(iii) The needs of the prisoner for special services, including but not limited to, specialized medical care and rehabilitative services; and

(5) That any and all restitution imposed pursuant to § 12-19-32 has been paid in full, or satisfactory arrangements have been made with the court if the person has the ability to pay.  Any agreement must be in writing and it is the burden of the person seeking parole to satisfy the parole board that this requirement has been met.  Any person subject to the provisions of this section may request an ability to pay hearing, by filing the request with the court which imposed the original sentence.

Moreover, in the case of a prisoner sentenced to imprisonment for life who is released on parole and who is subsequently convicted of a crime of violence as defined in § 11-47-2, the conviction must constitute an automatic revocation of parole and the prisoner must not be eligible for parole thereafter.  In the case of a prisoner convicted of a crime of violence as defined in § 11-47-2 and subsequently released on parole, should the prisoner, while on parole, commit an offense which results in a sentence of imprisonment for life, the conviction must constitute an automatic revocation of parole and the prisoner must not thereafter be eligible for parole[iii].

Parole Standards

Pursuant to R.I. Gen. Laws § 13-8-14.1, at least once each calendar year the parole board must adopt standards to be utilized by the board in evaluating applications for parole of persons convicted of a criminal offense and sentenced to the adult correctional institutions.  These standards must establish, with the range of parole eligibility set by statute, the portion of a sentence which should be served depending on the likelihood of recidivism as determined by a risk assessment, and must serve as guidelines for the board in making individual parole determinations.  The board must consider the applicable standard prior to rendering a decision on a parole application, and may make a determination at variance with that standard only upon a finding that the determination is warranted by individualized factors, such as the character and criminal record of the applicant, the nature and circumstances of the offense or offenses for which the applicant was sentenced, the conduct of the applicant while incarcerated, and the criteria set forth in § 13-8-14.  In each case where the board grants an application prior to the time set by the applicable standard or denies an application on or after the time set by that standard, the board must set forth in writing the rationale for its determination.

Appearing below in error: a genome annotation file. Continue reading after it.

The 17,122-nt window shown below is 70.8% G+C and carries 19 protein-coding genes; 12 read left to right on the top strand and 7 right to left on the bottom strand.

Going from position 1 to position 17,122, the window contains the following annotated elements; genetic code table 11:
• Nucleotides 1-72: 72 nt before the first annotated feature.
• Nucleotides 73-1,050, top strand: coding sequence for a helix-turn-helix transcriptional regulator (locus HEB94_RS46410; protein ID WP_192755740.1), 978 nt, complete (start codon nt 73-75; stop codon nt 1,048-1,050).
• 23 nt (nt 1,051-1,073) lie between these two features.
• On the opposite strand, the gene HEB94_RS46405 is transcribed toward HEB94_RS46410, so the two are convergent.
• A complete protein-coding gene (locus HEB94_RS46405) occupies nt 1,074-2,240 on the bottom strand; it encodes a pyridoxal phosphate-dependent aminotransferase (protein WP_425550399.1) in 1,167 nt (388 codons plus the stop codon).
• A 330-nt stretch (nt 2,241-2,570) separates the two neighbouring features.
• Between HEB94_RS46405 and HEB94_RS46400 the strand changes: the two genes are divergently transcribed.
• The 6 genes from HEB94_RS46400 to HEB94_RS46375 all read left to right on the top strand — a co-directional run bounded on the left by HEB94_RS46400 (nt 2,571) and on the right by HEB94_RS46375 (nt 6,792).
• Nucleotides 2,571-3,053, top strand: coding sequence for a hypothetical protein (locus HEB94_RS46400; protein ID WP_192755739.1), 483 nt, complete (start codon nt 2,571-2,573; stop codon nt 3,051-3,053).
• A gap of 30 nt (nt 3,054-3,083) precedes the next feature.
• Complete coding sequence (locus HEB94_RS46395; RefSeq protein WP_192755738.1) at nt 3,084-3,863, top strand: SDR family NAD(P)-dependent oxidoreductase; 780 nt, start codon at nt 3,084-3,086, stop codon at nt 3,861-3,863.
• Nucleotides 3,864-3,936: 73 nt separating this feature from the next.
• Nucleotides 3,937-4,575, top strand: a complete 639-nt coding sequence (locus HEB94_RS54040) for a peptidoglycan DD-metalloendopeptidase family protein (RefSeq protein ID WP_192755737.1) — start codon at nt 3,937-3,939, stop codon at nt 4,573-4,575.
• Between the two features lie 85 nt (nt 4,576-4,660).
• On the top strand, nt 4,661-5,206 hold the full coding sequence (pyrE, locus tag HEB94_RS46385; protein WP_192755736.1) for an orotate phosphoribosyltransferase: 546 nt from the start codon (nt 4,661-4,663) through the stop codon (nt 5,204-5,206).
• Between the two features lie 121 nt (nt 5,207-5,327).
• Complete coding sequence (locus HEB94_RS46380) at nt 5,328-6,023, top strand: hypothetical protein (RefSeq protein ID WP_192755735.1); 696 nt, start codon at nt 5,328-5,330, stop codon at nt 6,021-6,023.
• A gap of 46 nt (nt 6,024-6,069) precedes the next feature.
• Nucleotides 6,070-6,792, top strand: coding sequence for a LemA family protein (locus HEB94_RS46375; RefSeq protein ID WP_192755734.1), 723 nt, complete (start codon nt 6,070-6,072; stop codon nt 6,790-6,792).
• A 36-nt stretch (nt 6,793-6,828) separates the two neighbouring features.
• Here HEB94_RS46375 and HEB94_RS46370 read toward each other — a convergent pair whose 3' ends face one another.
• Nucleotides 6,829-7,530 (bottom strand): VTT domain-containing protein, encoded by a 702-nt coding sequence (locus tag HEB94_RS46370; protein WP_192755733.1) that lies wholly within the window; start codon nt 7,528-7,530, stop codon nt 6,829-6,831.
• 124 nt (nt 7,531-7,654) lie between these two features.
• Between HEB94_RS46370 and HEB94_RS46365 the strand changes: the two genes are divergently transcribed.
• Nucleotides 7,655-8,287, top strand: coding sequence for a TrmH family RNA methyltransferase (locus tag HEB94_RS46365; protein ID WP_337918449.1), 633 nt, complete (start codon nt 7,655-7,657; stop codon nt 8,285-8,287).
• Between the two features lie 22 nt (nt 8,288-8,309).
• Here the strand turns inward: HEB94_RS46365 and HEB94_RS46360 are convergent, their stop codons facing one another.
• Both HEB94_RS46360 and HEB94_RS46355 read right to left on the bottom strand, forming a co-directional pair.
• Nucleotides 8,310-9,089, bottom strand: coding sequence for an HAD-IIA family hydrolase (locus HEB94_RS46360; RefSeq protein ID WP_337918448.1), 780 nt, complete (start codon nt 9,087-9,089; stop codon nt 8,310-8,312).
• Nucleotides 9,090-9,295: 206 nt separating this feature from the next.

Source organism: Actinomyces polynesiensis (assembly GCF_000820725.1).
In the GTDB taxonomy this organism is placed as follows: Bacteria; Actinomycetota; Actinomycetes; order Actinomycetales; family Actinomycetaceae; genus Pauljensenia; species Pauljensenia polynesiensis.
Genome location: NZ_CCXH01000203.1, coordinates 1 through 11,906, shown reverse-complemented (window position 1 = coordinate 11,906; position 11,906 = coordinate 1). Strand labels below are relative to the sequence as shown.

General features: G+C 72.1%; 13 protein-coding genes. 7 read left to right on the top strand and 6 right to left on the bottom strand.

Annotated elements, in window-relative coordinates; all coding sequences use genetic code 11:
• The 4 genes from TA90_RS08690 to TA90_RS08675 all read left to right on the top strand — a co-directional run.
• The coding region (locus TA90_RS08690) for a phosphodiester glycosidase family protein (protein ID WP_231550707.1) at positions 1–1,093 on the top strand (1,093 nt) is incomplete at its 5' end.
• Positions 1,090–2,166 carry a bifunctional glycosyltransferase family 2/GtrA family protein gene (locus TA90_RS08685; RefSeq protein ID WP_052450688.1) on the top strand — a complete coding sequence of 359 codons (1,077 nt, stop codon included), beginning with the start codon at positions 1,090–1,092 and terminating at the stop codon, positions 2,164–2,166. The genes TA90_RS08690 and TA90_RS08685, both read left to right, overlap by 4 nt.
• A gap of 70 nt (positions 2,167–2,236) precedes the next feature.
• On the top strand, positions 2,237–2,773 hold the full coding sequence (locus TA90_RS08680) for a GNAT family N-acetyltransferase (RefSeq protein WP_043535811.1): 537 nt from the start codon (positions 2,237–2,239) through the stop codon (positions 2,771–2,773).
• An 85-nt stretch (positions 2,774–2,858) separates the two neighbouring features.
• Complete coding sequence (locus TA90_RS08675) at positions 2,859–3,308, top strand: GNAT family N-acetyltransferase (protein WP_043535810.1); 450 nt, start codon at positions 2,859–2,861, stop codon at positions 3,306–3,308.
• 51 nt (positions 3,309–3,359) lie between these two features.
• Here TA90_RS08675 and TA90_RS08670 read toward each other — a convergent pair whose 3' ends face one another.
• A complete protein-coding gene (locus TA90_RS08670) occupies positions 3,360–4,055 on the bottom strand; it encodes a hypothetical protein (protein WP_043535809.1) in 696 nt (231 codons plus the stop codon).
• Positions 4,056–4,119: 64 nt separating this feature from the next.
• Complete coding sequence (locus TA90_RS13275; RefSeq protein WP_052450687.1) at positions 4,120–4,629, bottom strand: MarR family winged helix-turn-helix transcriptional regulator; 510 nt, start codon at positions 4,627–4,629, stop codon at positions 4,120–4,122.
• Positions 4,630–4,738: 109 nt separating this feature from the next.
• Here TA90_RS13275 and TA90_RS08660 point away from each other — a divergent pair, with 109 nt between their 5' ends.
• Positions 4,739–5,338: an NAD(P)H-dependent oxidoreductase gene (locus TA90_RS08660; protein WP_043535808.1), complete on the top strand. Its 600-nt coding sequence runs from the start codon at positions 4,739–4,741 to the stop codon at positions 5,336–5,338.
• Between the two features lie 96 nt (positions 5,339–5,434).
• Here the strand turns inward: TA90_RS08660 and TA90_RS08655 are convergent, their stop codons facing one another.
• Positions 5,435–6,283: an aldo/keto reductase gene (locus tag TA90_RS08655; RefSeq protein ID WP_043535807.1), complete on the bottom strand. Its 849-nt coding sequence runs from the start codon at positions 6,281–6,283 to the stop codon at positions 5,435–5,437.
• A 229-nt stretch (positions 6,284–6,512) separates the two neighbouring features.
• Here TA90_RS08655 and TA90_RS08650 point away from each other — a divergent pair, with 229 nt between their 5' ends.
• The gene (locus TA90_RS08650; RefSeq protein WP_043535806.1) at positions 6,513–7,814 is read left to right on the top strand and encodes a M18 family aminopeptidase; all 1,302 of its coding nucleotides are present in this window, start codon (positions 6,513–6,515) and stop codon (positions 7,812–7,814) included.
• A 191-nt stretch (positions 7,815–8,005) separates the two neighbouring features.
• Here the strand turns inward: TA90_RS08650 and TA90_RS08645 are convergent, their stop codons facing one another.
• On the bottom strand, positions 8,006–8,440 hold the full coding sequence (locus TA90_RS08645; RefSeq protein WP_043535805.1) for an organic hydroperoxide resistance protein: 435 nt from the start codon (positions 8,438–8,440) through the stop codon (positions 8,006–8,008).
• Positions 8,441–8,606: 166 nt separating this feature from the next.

Terms of Parole

The statutes further provide that every permit issued by the parole board must entitle the prisoner to whom it is issued to be at liberty upon parole during the remainder of the term which he or she is under sentence to serve, upon any terms and conditions that the board may see fit in its discretion to prescribe, and the acceptance of the permit by the prisoner must constitute an agreement on the part of the prisoner to abide by and conform to those terms and conditions.  When a prisoner is released on parole to serve a sentence in another state, the board must request that the receiving state notify the board immediately upon the prisoner’s release from the correctional facility in the receiving state.  However, the executive secretary of the board must, within five days of receipt of the notice, notify the state police and the local police departments as set forth in § 13-8-9.1 of the release of the prisoner[iv].

Rhode Island Pardon and Parole Laws

[i] R.I. Gen. Laws § 13-8-1.

[ii] R.I. Gen. Laws § 13-8-9.

[iii] R.I. Gen. Laws § 13-8-14.

[iv] R.I. Gen. Laws § 13-8-16.


Inside Rhode Island Pardon and Parole Laws